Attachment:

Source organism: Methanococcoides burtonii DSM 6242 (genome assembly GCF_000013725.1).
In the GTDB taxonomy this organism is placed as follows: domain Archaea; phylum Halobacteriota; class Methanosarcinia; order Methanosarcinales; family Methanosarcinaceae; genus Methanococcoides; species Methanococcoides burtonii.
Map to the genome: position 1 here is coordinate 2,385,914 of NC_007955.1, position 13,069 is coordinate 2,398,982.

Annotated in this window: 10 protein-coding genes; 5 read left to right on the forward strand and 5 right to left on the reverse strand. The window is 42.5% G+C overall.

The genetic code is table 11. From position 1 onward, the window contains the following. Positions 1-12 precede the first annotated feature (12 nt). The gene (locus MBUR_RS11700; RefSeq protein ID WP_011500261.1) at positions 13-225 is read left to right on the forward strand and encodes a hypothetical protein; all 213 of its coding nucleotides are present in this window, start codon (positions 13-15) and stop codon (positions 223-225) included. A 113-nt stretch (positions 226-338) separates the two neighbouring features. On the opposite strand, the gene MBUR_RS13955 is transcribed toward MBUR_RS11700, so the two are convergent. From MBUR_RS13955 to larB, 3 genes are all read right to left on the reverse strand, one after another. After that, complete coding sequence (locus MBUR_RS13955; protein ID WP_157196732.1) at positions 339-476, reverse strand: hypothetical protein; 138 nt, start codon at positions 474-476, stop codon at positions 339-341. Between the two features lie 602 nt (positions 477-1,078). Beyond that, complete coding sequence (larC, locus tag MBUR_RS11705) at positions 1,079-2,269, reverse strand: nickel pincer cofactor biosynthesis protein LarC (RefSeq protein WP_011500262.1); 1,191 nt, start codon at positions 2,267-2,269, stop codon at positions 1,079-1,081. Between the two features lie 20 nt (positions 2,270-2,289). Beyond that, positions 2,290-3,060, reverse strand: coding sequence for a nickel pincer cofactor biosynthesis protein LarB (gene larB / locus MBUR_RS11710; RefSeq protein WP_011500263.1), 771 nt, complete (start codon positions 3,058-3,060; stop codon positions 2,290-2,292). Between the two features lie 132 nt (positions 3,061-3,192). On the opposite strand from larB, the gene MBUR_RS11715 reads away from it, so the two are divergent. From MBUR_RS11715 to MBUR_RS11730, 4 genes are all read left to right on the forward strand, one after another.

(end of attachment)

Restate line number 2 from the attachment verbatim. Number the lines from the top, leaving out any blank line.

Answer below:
In the GTDB taxonomy this organism is placed as follows: domain Archaea; phylum Halobacteriota; class Methanosarcinia; order Methanosarcinales; family Methanosarcinaceae; genus Methanococcoides; species Methanococcoides burtonii.